The American Academy of Poets has chosen Flint’s Poet Laureate, Semaj Brown, as one of twenty-two 2021 Poet Laureate Fellows. Brown will receive $50,000 for her literary work.
Brown intends to put the award toward the Poetry Pod Project, or P3. The virtual programming series, a project of her own design, aims to support literacy in Flint.
“We know a healthy community is a literate community , and what better way to support literacy than through poetry?” Brown said. “Because poetry is fun, it’s musical, it’s relevant, it’s historic, it’s all those things wrapped into one.”
The Poetry Pod Project
P3 will consist of four programs that will take place over the course of the year. The first, “Flint Reads Poetry: Poetry Voices of Flint,” is an online gallery where viewers can listen to “ordinary people” from Flint read various poems.
The first set of poems will come from the Harlem Renaissance, and will be read by members of the Zeta Beta Zeta chapter of the Zeta Phi Beta Sorority. Brown was asked to name a 501c3 in the Flint area to serve as her partner throughout her fellowship, and she chose the Zeta Phi Beta chapter.
“They’re like a little machine. They’re very organized. . . and they’re out in the community all the time, working,” Brown said of the chapter. “Sometimes, they’re doing work at the shelter. Other times, they’re at the soup kitchen. Then they’re cleaning the streets and the parks. Also they have programming with the elderly...So they are used to programming and execution.”
The second program, “Poetry Paint”, will have fifth- and sixth-graders from Freeman Elementary School interact with the Mott-Warsh Collection. Brown will guide the students in writing poetry to the art pieces.
The third program, “Poetry Pen Pals”, will connect students with a dance troupe Detroit. The children and dancers will write letters to each other in the form of poetry.
In the final program, “Poetry in the Garden,” Brown will read from her book, Feasts and Fables From the Planted Kingdom: A Story Cookbook, in EJ’s Garden within the Sarvis Park neighborhood.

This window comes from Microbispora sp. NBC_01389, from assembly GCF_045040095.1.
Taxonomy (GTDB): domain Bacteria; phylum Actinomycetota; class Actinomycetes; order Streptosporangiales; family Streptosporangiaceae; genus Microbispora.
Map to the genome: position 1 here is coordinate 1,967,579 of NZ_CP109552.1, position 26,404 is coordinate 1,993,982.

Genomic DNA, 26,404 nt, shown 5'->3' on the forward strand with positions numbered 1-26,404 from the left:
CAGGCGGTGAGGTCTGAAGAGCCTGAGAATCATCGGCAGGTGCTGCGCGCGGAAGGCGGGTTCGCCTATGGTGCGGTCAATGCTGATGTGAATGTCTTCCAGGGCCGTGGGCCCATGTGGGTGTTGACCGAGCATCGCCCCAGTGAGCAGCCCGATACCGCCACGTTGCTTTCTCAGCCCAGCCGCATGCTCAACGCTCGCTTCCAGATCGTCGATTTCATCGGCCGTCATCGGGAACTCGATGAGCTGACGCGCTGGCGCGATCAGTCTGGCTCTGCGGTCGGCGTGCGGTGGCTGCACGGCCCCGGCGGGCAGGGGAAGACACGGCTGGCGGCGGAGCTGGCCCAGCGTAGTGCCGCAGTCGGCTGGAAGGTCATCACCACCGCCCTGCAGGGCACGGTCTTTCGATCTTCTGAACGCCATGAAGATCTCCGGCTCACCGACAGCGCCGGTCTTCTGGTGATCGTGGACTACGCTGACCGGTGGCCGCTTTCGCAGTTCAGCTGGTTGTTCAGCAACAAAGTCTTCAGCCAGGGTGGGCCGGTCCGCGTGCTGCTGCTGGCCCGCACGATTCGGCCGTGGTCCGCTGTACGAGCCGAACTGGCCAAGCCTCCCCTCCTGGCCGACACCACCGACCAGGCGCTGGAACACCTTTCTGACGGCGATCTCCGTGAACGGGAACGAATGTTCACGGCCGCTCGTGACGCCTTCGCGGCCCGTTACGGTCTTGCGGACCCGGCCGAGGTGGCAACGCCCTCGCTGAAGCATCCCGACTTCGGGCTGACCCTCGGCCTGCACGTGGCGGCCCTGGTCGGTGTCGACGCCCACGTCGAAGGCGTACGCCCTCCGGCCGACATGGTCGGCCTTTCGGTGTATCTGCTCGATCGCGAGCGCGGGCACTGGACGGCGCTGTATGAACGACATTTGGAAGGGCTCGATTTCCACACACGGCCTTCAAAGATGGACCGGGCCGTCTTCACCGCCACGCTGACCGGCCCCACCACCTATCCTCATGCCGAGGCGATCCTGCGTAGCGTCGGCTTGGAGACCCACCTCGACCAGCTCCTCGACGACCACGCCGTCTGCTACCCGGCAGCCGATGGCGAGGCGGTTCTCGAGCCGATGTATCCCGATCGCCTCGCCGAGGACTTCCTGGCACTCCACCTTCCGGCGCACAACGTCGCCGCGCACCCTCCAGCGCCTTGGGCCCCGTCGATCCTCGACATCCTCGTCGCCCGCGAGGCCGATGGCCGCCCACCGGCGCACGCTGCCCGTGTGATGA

Poetry for all
Brown emphasized that from children to grandparents, professionals to laypeople, poetry is for everyone. Her husband is a family physician, and together, the couple has done a lot of work in the community. Most of their experiences have been with whole families, not just children.
“So if we wanted to effect change and we were able to effect change in the health sphere, we didn't just work with the children. We worked with the grandparents and we worked with the parents, the aunties, uncles, cousins. The entire family is involved in change,” Brown said.
Brown frequently encounters adults that say they don’t like poetry, but said that she believes they’re approaching the art form with an outdated perspective.
“Poetry is a manifestation of life in words; words that are configured in a particular type of man in a particular way. So it should resonate. So if you were given poetry in a stale, dead textbook, and you were penalized for not understanding it, and it was dry, and it was just old and it wasn't relevant,” Brown said.
In many academic settings, she said, poetry has been “cornered off” as something that only highly-educated elites can access and appreciate. Brown wants adults to know that this shouldn’t be the case.
“So those people who didn't like poetry, you can start liking it again! You can start liking it for the first time. you can enjoy it, have fun in it, celebrate with it,” she said.
Listen above for Stateside’s full conversation with Semaj Brown, as well as a reading of her poem, “Where am I From?”
This post was written by Stateside production assistant Ronia Cabansag.